Gecamines, the Democratic Republic of Congo’s state-owned mining company, may sell its 20 percent stake in Glencore Xstrata Plc’s Kamoto Copper Co. to raise money for other projects, said Chairman Albert Yuma.
“We’ve been in discussions with 14 groups who’ve gone through a tender and the process is ongoing,” Yuma said in an Oct. 3 interview in the Congolese capital, Kinshasa. Glencore’s Katanga Mining Ltd., which owns 75 percent of KCC, would have right of first refusal of any sale, he said.
KCC’s copper output may climb to 300,000 metric tons by the end of next year, according to Glencore’s 2012 annual report, which would make it Congo’s biggest miner. The company produced 93,000 tons of copper in metal and concentrate form and 2,100 tons of cobalt last year, it said. A January Bank of America Merrill Lynch report on the merger between Glencore and Xstrata Plc valued Katanga Mining’s stake in KCC at $5.2 billion.
Yuma said KCC missed production targets for the past five years and has too much debt after investing in an underground mine and plant expansion to be profitable for Gecamines. The company’s shares in KCC “are not strategic,” he said. “The value today of KCC is now negative.”
Glencore spokesman Charles Watenphul declined to comment.
Israeli billionaire Dan Gertler’s Fleurette Group is among the 14 bidders for Gecamines’ stake, Yuma said. He did not immediately provide the names of other bidders. Gertler already has shares in Katanga Mining and bought Gecamines’ stakes in Glencore’s Mutanda Kansuki mining project in 2011.
“We don’t comment on speculation,” a spokesman for Fleurette said in an e-mailed response to questions.
Gecamines may halt the sale if it can find financing for its $2.75 billion reorganization plan, Yuma said. The company wants to build a coal-fired power plant and new processing factories to begin exploiting several fully owned mining sites it recently bought from former partners.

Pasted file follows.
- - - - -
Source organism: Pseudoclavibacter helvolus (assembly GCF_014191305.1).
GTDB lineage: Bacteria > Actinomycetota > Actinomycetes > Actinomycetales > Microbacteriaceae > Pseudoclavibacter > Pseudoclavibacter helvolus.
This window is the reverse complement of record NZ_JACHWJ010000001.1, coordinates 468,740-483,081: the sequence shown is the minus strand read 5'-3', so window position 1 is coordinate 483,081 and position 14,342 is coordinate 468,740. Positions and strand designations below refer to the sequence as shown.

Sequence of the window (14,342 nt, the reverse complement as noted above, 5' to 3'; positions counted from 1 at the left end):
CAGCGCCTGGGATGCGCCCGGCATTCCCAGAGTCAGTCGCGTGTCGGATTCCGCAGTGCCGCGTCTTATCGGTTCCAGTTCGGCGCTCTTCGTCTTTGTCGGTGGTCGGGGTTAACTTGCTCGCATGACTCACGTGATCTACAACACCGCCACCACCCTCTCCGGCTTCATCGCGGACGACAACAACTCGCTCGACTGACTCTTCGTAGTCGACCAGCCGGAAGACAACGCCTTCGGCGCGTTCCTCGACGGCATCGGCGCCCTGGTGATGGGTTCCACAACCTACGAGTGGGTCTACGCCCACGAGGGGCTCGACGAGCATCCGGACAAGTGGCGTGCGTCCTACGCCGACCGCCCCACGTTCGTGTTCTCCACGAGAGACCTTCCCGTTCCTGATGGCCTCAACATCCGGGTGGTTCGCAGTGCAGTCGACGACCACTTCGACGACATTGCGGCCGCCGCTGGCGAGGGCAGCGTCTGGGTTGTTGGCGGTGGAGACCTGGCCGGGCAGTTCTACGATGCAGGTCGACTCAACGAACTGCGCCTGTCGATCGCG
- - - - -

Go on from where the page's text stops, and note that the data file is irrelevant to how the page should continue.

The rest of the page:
In 2011, Export-Import Bank of China requested that Gecamines use its stake in KCC as collateral for a possible $200 million loan deal, according to board minutes published on the company’s website. Gecamines did not receive the financing.
Congolese Mines Minister Martin Kabwelulu said he had no response to Gecamines’ proposal in a Oct. 4 mobile phone message. Congo’s government is the sole shareholder of Gecamines, which is legally a commercial company.
To make the company more attractive to investors, Gecamines is spinning off its minority stakes in joint ventures and creating a new offshore company, Yuma said.
Payments from its partners including royalties and dividends will flow through the subsidiary, which “will be disconnected from Gecamines’ debt” of about $1 billion, he said.
“This revenue flow will be a guarantee for the borrowing we’ll do on the markets,” he said. “If we can raise the financing through our subsidiary, that would be worth more” than selling assets, he said.
Renaissance Capital, the Russian investment bank controlled by billionaire Mikhail Prokhorov, is advising Gecamines on the plan, Yuma said.
Last year, the International Monetary Fund canceled its loan program with Congo after the government failed to provide requested information about a 2011 Gecamines deal with Gertler for a stake in London-based Eurasian Natural Resources Corp.’s Comide copper project. Congo lost about $225 million in IMF loans because of the cancellation.
Gecamines’ other partners include Phoenix, Arizona-based Freeport McMoRan Copper & Gold Inc. and Australia’s Tiger Resources Ltd.
Congo is the world’s eighth-largest producer of copper and the biggest source of cobalt, which is used in rechargeable batteries. Copper prices have fallen 9.2 percent since the beginning of the year and traded 0.8 percent lower at $7,204.25 a ton by 3:35 p.m. in London on Oct. 4.